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                       Your Adoption Story
 Schnapps, now Sugar Bear                   

                   A Note from Sugar Bear

  Do you have a story and photo you would like to share about your  adopted pup or dog?  We're looking for some laughs, maybe some tears, how they have changed your life, how they have touched your heart.  We will post your photo on our home page and story to the Your Adoption Story page to share with all of our visitors.  Maybe, just maybe, you'll inspire someone to share their life with a homeless dog. Please send a photo and your story to: OhioPuppyRescue@aol.com  

                         

 Your Donations Help Support Our Community Projects

2013 was a year of great success and impact on the community through Ohio Puppy Rescue and Central Ohio Dog Rescue League efforts.   

*****Ohio Puppy Rescue Spay/Neuter Fund continues to focus primarily on our partnership with Pikes Friends, Pike Co. Humane Association, Shawnee Animal Hospital to provide free spay and neutering.  Our efforts have a "no questions asked" service to Pike and Scioto Counties for those who wish to have their dog altered.  The word has spread to several residents of these Counties who joined the efforts to stop unwanted dogs in their Counties.  In 2014, we will begin partnerships in Franklin County to provide free alters to pit bulls and black dogs, two of the types of the dogs euthanized at local shelters.

 *****We  request a "Pay It Forward" commitment from all who adopt a mill survivor.  This means that each person in the family promises to learn about puppy mills and tells at least one person about what they learned.

 *****We began a close relationship with Central Ohio Dog Rescue League and adopted the group as our sister organization under a DBA.  In 2013, we began joining talents and experiences to work with local organizations who focus on shutting down breeders who don't provide humane conditions and medical treatment to companion animals.   We also focused attention on rescuing pets no longer wanted by their families and dumped off at local shelters.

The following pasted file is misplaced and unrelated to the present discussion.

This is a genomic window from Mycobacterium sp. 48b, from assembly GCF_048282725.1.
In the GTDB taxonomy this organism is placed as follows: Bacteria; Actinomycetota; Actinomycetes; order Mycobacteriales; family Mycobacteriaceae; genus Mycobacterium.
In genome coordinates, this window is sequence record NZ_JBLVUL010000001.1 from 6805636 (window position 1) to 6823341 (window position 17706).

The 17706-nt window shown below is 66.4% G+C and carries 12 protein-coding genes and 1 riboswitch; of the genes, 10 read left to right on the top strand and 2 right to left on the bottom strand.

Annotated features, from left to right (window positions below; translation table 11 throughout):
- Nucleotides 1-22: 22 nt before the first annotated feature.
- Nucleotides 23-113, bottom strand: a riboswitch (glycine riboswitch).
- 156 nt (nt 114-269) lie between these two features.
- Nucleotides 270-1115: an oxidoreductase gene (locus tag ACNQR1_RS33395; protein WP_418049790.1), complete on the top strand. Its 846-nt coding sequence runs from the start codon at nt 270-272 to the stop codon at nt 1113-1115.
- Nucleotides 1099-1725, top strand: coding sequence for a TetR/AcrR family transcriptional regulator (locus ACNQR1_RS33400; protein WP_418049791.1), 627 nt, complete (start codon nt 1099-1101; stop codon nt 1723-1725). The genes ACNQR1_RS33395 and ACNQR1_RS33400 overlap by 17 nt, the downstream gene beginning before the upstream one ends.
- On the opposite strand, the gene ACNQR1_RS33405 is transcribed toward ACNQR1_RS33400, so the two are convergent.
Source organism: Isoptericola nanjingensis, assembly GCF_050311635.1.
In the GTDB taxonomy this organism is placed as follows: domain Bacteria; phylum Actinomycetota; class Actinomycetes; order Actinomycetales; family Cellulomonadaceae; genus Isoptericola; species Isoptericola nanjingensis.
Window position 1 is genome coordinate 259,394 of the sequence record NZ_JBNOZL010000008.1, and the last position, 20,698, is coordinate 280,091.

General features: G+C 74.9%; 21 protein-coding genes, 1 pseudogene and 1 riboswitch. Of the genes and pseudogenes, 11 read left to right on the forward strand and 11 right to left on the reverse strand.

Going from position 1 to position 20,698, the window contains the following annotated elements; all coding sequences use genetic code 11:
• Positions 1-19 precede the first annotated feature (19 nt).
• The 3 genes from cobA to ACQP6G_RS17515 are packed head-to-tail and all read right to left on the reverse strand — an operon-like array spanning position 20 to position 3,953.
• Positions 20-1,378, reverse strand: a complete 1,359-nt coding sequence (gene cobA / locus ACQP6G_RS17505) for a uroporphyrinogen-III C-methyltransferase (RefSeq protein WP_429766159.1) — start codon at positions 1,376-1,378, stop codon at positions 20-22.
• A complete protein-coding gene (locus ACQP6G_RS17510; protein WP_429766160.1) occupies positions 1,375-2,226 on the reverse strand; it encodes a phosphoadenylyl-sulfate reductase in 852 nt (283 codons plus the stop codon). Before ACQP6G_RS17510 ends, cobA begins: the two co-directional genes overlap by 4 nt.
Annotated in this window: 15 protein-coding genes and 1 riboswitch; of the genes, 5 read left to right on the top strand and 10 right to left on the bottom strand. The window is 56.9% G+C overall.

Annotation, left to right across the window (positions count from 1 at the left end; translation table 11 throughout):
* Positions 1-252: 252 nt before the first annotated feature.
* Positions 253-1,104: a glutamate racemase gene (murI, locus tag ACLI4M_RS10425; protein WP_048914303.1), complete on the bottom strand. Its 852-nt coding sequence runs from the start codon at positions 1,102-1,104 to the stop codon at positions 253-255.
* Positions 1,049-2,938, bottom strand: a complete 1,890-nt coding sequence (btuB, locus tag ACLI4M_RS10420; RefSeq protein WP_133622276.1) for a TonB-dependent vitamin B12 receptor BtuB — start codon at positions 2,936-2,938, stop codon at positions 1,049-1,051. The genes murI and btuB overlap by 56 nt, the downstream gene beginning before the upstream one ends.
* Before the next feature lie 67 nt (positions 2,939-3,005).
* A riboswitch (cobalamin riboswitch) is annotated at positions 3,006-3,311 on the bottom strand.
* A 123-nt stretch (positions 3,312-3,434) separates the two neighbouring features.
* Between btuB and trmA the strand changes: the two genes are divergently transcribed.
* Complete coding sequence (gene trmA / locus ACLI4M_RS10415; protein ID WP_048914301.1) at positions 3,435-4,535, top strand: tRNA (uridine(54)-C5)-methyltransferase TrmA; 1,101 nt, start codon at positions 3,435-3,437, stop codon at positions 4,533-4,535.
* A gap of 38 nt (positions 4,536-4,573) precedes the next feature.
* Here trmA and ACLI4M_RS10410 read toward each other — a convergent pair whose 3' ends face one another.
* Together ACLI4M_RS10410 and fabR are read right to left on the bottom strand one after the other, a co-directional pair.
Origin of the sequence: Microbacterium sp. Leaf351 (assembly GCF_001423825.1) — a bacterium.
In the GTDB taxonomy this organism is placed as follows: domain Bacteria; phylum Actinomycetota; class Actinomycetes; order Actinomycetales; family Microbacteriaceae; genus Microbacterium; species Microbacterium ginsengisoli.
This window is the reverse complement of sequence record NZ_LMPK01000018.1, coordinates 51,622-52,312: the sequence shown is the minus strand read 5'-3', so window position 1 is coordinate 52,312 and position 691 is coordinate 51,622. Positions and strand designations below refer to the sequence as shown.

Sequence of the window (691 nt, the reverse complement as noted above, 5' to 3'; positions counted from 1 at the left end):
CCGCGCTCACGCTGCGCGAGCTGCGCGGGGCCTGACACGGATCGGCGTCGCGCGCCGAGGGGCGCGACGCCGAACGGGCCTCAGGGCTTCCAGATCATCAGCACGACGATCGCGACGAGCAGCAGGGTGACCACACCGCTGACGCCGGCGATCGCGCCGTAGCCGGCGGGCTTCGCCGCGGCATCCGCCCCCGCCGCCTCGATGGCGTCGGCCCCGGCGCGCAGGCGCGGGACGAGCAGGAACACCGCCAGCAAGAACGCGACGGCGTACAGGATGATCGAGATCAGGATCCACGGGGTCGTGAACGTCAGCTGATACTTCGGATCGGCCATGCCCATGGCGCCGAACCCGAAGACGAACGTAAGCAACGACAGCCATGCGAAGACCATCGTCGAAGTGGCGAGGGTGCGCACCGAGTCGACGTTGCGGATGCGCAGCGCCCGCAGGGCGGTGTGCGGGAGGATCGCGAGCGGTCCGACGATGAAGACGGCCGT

In order to continue our efforts in supporting our community, the rescue community, and the pet over population, additional funding is required. We need continuous and generous donations in order to sustain our life-changing work into 2014 and future years.  Please consider a donation to enable our work to continue.  Donations can be made by adopting one of our wonderful rescues, donate through your Community Giving programs at your workplace or directly by sending a monetary gift through
PayPal.  If you wish to send a check or money order, please contact us via email for details.

 

Kurt and Melissa

Puppy mill rescue, Kurt, and his Mom,  Melissa McCrady,
WTMJ-TV Anchor/Reporter

King Louie

Puppy mill rescue, King Louie, and his Mom,  

Jennifer Bates, NYCO Soprano



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Last Updated:
8/13/2014 3:29 AM

 

  There are few things in life as rewarding as giving a homeless animal a second chance at life. Some have never had a proper home, many have never had a good home and some have lost their home because of their owner's life circumstances, often the death of the owner or the birth of a child who is dangerous allergic to pets.

One question that often arises is whether or not to give your new dog a new name. This may sound frivolous to some but it's a serious question and a real consideration. Here's my "rule of thumb" for renaming a dog.

If the dog has been in a loving home and has only positive associations with his name, I advise keeping the name. He has already lost so much in life, why subject him to losing the last familiar thing? It will help make the transition easier if he knows that you're talking specifically to him. Acknowledge who he is and always use his name in a loving tone of voice.